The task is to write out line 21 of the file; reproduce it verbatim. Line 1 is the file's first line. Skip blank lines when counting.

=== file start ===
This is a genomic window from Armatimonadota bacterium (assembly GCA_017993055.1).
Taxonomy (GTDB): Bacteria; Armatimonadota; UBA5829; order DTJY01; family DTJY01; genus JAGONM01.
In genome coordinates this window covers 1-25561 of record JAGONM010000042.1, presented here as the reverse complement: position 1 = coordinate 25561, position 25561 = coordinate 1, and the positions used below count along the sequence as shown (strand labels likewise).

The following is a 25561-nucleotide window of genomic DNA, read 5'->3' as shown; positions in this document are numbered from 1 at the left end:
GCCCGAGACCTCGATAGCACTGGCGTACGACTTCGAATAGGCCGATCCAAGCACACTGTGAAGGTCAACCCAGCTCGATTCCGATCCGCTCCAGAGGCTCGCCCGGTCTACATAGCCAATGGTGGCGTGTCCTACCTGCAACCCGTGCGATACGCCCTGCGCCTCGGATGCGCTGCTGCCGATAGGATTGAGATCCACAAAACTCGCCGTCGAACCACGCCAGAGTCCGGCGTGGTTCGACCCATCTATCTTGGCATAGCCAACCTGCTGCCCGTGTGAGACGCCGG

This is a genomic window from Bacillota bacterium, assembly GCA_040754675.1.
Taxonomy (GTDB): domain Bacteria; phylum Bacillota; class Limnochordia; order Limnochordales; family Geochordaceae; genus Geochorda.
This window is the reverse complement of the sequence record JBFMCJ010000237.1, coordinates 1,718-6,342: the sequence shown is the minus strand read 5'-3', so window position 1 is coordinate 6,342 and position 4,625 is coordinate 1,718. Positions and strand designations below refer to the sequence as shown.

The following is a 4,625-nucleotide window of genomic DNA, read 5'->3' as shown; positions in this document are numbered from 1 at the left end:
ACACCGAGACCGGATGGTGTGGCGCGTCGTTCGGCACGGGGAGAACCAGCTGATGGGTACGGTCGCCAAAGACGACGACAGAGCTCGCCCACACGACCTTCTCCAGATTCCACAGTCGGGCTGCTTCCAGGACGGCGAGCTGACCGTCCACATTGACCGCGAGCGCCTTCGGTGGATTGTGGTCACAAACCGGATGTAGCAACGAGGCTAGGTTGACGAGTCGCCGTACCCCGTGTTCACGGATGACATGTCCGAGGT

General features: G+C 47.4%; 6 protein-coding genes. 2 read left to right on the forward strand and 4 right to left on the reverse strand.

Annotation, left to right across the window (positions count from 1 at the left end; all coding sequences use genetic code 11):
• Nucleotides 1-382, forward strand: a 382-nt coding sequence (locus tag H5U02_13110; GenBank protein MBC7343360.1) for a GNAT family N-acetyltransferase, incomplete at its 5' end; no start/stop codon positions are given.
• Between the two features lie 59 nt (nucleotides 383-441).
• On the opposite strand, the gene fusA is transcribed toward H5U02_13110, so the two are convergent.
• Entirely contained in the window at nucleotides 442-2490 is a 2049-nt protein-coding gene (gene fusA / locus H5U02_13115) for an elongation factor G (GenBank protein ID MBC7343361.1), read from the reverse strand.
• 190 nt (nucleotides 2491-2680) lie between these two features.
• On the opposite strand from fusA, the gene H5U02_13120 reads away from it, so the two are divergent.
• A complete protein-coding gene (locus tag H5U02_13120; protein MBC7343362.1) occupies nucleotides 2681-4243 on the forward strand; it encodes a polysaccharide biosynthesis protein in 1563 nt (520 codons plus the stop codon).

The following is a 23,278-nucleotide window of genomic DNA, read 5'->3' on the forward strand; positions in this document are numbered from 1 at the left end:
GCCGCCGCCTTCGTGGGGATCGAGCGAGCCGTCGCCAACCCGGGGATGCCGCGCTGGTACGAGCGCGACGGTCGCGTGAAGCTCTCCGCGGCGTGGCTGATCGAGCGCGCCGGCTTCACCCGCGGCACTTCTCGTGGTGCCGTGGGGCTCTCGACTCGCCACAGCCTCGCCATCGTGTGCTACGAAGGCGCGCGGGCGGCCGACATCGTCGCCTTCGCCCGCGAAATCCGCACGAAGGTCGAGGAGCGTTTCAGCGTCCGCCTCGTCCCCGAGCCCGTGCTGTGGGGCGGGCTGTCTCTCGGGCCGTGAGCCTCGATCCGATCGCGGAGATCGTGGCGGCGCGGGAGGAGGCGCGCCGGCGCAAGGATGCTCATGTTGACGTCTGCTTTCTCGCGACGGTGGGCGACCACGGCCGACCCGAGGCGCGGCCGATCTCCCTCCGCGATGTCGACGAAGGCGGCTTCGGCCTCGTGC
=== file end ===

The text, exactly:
GCCGCCGCCTTCGTGGGGATCGAGCGAGCCGTCGCCAACCCGGGGATGCCGCGCTGGTACGAGCGCGACGGTCGCGTGAAGCTCTCCGCGGCGTGGCTGATCGAGCGCGCCGGCTTCACCCGCGGCACTTCTCGTGGTGCCGTGGGGCTCTCGACTCGCCACAGCCTCGCCATCGTGTGCTACGAAGGCGCGCGGGCGGCCGACATCGTCGCCTTCGCCCGCGAAATCCGCACGAAGGTCGAGGAGCGTTTCAGCGTCCGCCTCGTCCCCGAGCCCGTGCTGTGGGGCGGGCTGTCTCTCGGGCCGTGAGCCTCGATCCGATCGCGGAGATCGTGGCGGCGCGGGAGGAGGCGCGCCGGCGCAAGGATGCTCATGTTGACGTCTGCTTTCTCGCGACGGTGGGCGACCACGGCCGACCCGAGGCGCGGCCGATCTCCCTCCGCGATGTCGACGAAGGCGGCTTCGGCCTCGTGC